What is an Acoustic Rating?
An acoustic or sound rating is used to judge and limit how noise travels within an environment. Around the globe, countries have different rules and guidelines for monitoring sound transmission and noise levels. Acoustic ratings are used to judge factors such as sound insulation, noise levels and absorption coefficients, ensuring building work remains within regulatory guidelines. In this post, we’ll focus on how these acoustic ratings are used within the construction industry and demystify some common terms you might come across during the planning and build phase of commercial and residential properties.
But before we delve too deep, it’s important to understand a bit more about sound – how it’s measured and how it travels….
What is sound?
Sound isn’t just noise, and it’s not just something you hear. Sound is actually a vibration that travels as an acoustic wave through mediums such as solids, liquids and gas. The way that we hear is actually how we receive these waves, and how the vibrations are interpreted by the brain. Sound is measured in decibels (dB), ranging from the barely perceptive rustling of leaves at 10 dB to a potentially deafening gunshot at 180 dB. Rather than being linear, the decibel scale is logarithmic, so a sound that’s 10 dB higher than another is actually 10 times as loud. Because we don’t hear all sounds and frequencies, human hearing is measured using what’s known as an A-weighted scale, or dB(A).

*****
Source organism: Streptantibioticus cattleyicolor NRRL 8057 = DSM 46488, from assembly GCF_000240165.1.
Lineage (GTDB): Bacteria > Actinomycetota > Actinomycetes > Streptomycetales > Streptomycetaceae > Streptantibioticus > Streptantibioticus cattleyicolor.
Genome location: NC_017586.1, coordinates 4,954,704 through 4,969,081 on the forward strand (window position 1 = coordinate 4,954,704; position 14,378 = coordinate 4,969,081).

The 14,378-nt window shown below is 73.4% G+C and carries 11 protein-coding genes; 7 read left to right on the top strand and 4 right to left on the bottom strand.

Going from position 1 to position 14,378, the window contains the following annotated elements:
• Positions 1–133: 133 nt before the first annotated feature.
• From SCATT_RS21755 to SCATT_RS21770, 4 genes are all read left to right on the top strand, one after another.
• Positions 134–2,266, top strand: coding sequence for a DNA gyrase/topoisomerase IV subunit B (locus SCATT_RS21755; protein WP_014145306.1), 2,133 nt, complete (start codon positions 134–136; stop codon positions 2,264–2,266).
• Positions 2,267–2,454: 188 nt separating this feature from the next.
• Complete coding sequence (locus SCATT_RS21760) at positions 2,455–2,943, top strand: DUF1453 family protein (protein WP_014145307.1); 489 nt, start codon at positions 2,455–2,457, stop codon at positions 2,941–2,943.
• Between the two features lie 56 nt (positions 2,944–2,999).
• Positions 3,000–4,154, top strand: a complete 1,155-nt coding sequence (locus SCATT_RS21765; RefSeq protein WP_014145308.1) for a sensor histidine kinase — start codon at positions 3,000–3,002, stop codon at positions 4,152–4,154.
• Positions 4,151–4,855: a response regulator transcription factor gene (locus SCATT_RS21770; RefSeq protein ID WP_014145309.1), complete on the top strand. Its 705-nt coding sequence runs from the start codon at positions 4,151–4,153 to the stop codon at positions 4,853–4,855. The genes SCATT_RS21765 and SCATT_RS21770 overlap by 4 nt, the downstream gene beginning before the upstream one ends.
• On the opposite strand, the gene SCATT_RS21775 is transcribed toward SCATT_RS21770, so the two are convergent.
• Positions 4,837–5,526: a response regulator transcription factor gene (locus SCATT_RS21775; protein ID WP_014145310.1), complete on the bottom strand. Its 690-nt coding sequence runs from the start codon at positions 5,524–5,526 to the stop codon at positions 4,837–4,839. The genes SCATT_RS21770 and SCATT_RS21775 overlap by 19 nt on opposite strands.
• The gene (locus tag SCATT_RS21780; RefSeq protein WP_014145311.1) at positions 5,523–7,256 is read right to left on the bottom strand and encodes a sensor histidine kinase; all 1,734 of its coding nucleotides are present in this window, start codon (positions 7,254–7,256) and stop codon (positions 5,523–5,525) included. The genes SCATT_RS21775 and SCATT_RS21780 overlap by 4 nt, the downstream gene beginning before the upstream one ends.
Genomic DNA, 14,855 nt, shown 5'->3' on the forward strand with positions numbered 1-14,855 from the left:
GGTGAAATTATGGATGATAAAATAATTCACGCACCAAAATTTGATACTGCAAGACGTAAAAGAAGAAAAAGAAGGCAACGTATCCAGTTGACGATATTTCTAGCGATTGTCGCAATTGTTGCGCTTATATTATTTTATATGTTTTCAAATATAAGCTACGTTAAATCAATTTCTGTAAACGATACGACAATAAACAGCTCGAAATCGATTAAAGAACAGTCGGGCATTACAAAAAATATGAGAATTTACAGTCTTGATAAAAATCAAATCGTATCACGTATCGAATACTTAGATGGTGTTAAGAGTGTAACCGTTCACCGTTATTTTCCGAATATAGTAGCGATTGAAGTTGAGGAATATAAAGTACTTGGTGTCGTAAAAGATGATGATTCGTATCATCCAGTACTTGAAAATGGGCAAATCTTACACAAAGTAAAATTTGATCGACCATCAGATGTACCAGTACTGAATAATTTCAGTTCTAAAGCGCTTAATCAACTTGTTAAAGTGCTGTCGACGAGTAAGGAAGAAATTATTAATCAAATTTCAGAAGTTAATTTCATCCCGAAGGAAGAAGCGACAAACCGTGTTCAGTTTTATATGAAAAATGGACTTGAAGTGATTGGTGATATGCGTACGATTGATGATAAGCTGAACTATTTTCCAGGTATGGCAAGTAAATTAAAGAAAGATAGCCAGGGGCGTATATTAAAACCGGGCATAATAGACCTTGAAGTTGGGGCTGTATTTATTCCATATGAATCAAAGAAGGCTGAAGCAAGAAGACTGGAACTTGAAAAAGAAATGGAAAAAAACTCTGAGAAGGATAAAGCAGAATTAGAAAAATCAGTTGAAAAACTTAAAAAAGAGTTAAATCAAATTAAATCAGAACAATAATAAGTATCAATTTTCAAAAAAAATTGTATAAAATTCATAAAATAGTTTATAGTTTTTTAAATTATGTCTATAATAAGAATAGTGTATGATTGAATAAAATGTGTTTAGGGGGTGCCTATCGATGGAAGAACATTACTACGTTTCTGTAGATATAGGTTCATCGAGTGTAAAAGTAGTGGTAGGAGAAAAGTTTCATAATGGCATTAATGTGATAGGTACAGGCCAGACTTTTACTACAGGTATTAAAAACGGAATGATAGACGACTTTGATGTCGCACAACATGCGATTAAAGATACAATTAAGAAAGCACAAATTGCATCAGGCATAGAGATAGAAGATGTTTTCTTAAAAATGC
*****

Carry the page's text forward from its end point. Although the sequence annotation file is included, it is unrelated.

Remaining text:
Why do we have acoustic ratings?
Although how we hear can be very subjective – what’s loud to one person can be fine for another – it’s well documented that living with continuous excessive noise is detrimental for your health. For this reason, there are set guidelines drawn up to ensure the health and wellbeing not only for workers but also the residential and commercial environment that surrounds a construction site. This is one example of acoustic ratings, to assess airborne sound transmission within and around a building structure.
One key way that noise levels can be minimised is via sound insulation, and to assess the effectiveness of such materials, there are several acoustic ratings. Here are the main ones you’ll encounter:
Standard Transmission Class
Just as building regulations vary across the world, so do acoustic ratings for sound insulation. Within the USA, the Standard Transmission Class (STC) is used to assess how well a building partition attenuates sound. Measured in decibel reduction, the STC tests frequencies between 125 Hz - 4000 Hz. The drawback with the STC is that it doesn’t capture low frequencies, i.e. those below 125 Hz, so a building with a high STC can still have issues from traffic, construction or home cinema speakers.
The Weighted Sound Reduction Index
The more popular rating that’s used by most of the world is the Weighted Sound Reduction Index, or Rw. This is the system we’re familiar with in the UK, and forms part of the international standard ISO 140 legislation.